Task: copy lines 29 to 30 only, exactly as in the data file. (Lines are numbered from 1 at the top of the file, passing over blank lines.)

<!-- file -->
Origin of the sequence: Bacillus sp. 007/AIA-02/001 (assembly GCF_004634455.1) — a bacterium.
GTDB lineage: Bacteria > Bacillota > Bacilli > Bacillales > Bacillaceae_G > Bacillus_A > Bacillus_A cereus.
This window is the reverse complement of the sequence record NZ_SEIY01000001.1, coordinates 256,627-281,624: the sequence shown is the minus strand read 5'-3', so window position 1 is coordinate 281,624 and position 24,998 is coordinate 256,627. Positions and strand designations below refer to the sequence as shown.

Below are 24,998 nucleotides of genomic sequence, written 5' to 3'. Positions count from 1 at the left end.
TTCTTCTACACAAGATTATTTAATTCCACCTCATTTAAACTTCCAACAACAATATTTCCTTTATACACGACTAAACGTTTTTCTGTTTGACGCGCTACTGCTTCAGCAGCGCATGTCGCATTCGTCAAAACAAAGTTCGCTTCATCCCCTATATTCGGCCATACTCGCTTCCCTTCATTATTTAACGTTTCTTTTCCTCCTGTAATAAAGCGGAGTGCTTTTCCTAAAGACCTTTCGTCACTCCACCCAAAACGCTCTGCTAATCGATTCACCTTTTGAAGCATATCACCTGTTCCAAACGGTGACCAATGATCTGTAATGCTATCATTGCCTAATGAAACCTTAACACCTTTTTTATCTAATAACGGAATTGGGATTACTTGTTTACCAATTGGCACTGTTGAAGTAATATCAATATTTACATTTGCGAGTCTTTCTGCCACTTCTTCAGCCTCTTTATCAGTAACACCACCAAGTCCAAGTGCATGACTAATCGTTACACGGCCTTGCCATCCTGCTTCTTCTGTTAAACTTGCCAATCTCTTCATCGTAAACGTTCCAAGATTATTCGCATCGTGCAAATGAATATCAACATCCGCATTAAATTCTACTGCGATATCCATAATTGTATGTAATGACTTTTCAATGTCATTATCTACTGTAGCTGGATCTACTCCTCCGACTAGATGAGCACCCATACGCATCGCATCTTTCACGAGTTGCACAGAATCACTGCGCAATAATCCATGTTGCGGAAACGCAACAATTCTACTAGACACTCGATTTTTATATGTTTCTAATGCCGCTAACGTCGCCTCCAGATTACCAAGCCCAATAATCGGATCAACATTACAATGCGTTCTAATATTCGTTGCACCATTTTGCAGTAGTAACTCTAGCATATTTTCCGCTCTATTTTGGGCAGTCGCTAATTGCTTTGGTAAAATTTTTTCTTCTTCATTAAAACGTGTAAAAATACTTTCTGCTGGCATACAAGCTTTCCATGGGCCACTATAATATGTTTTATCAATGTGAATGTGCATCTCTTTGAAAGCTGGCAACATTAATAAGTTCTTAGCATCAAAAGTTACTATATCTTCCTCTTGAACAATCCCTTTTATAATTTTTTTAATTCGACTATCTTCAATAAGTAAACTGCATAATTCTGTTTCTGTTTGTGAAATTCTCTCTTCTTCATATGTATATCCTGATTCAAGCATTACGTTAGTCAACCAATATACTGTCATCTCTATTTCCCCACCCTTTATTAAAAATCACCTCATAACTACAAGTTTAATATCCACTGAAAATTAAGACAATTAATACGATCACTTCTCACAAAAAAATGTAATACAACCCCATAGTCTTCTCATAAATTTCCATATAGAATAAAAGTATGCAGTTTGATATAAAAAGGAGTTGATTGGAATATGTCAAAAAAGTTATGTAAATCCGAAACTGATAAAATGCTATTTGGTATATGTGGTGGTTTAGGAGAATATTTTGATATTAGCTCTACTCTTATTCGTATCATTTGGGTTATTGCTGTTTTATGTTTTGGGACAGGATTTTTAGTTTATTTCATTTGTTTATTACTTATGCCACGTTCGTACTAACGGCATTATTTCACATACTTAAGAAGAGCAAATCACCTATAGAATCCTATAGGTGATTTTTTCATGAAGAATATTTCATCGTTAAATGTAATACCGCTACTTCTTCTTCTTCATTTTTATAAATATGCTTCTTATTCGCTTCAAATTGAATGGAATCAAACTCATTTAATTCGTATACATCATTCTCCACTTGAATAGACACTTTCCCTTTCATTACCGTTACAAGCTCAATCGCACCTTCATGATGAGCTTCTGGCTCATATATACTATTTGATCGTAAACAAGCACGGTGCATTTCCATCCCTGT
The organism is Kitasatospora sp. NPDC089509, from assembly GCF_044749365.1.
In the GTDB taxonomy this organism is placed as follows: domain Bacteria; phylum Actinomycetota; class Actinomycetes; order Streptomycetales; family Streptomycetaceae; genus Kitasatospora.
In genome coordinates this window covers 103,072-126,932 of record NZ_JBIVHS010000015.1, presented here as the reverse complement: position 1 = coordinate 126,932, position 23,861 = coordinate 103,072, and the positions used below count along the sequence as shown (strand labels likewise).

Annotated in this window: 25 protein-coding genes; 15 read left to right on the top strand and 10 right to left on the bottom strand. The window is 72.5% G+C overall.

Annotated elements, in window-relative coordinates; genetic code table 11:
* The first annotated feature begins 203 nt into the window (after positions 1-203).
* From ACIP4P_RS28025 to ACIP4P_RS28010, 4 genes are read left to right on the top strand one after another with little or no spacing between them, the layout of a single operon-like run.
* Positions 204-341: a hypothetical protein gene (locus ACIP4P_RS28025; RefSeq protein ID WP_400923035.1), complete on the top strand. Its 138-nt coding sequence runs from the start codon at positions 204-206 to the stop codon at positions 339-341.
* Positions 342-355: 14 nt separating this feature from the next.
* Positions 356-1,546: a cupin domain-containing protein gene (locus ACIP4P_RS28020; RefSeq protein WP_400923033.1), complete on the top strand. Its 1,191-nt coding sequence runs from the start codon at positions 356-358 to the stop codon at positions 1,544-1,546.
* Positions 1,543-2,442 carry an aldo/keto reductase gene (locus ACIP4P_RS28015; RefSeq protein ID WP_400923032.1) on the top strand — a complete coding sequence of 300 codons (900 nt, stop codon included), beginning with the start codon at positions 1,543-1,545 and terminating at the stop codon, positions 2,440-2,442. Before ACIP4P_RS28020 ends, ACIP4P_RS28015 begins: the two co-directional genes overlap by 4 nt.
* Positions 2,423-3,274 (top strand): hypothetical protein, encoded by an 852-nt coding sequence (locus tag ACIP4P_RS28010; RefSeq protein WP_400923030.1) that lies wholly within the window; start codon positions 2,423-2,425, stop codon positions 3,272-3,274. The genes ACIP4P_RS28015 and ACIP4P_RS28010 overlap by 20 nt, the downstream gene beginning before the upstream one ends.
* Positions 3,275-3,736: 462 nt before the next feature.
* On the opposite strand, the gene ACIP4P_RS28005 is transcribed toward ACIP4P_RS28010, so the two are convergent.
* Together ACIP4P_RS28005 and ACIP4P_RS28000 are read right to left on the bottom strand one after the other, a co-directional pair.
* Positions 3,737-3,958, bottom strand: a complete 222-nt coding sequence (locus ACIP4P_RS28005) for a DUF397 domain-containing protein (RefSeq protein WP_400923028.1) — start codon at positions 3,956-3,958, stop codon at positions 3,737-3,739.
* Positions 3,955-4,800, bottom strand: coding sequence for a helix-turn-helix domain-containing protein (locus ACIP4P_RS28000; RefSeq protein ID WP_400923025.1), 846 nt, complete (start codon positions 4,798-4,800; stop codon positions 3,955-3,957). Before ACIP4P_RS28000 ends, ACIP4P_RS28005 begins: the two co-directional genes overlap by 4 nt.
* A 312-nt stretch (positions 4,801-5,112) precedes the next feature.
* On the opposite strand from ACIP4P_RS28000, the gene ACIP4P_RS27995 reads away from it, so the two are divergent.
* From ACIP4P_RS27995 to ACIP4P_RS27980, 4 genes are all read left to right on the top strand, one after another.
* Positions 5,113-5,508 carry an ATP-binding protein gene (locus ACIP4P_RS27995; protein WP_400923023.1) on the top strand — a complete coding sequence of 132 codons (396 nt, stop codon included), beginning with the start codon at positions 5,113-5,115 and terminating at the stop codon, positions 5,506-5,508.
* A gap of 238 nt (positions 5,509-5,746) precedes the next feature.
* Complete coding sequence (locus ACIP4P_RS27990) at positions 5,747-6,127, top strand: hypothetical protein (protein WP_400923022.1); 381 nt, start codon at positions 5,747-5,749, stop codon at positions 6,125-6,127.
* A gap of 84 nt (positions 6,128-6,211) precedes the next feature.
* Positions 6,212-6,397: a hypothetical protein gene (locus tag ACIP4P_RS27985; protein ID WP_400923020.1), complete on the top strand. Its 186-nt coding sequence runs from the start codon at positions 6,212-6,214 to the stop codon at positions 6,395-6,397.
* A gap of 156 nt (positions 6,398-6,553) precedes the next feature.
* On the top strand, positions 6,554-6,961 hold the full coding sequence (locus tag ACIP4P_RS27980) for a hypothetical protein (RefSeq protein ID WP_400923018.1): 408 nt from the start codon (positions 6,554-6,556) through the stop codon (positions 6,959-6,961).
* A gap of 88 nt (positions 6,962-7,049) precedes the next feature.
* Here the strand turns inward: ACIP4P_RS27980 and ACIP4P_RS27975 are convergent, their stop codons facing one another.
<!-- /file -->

* A gap of 84 nt (positions 6,128-6,211) precedes the next feature.
* Positions 6,212-6,397: a hypothetical protein gene (locus tag ACIP4P_RS27985; protein ID WP_400923020.1), complete on the top strand. Its 186-nt coding sequence runs from the start codon at positions 6,212-6,214 to the stop codon at positions 6,395-6,397.